Hungarian energy company MOL said this week there were doubts about the budget for the planned multibillion-dollar natural gas pipeline that would deliver gas to European consumers. Financing the project wasn't sustainable, the company said.
A spokesman for the Nabucco pipeline consortium said MOL's concerns would do little to influence multilateral agreements on the project.
"Nabucco is supported by an intergovernmental agreement that was signed with states in July 2009 and has since been ratified in all five transit countries," the spokesman told the Platts news service.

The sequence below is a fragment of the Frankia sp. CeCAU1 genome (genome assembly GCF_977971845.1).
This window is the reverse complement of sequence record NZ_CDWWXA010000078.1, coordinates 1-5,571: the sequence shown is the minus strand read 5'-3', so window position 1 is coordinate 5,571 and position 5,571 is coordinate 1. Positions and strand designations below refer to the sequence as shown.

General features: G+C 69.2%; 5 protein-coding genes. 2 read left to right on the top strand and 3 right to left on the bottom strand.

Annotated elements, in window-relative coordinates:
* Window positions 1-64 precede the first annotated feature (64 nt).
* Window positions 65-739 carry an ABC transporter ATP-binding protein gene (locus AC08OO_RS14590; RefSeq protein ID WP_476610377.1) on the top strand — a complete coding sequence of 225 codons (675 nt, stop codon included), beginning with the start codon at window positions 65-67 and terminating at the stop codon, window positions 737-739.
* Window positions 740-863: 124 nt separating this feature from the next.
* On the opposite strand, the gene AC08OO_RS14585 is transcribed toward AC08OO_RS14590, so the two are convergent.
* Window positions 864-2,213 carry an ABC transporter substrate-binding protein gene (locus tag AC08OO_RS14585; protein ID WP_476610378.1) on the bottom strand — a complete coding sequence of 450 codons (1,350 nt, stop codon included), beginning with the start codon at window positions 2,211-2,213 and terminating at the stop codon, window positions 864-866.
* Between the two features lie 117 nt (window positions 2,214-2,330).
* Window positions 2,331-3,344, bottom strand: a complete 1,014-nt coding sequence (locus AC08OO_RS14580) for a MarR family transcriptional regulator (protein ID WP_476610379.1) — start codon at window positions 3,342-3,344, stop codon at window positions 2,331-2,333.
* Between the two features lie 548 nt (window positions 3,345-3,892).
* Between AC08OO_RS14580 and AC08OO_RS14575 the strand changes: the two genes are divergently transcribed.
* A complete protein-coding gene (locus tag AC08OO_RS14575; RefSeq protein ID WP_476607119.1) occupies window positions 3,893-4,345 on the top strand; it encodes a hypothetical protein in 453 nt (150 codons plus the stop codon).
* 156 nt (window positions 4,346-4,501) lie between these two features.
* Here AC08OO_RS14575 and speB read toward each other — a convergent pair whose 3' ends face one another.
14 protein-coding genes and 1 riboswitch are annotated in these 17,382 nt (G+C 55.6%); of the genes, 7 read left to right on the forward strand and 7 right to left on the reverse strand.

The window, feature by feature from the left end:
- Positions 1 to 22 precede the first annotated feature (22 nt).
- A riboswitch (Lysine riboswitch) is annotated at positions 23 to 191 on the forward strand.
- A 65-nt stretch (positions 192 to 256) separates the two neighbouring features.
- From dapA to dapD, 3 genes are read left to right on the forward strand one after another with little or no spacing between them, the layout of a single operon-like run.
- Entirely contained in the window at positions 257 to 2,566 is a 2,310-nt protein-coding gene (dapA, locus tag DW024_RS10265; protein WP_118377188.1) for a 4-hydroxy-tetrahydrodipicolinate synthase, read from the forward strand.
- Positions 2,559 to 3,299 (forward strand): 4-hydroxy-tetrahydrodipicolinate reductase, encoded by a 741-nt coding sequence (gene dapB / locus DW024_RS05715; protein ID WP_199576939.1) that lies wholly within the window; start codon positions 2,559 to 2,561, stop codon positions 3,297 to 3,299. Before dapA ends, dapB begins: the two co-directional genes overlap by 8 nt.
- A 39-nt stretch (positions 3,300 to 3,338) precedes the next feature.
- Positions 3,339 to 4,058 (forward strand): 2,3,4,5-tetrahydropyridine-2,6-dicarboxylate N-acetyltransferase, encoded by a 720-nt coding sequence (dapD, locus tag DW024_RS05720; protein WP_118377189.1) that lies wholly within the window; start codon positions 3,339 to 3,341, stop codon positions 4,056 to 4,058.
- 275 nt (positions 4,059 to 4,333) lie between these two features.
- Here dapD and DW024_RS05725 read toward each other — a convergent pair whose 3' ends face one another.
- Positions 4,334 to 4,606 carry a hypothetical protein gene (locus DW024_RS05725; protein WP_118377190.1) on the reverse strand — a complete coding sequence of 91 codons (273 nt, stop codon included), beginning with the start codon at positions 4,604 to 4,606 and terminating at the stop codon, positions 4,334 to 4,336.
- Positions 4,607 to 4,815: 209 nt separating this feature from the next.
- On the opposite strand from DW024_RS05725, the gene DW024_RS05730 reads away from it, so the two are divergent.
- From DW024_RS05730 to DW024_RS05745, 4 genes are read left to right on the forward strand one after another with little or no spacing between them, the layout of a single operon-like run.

"This treaty, valid for 50 years, grants transit rights in Austria, Hungary, Romania, Bulgaria and Turkey regardless of the involvement of any shareholder company in the consortium."
Nabucco is part of a plan to ease Russia's grip on the European energy sector. Europe has about one-quarter of its natural gas demands met by Russia, though contractual spats between Moscow and Kiev put conventional transit routes through Ukraine in jeopardy.
Several pipeline projects are vying for natural gas from the Shah Deniz 2 field in Azerbaijan. The Nabucco consortium is said to be considering a smaller project dubbed Nabucco West amid stiff competition.
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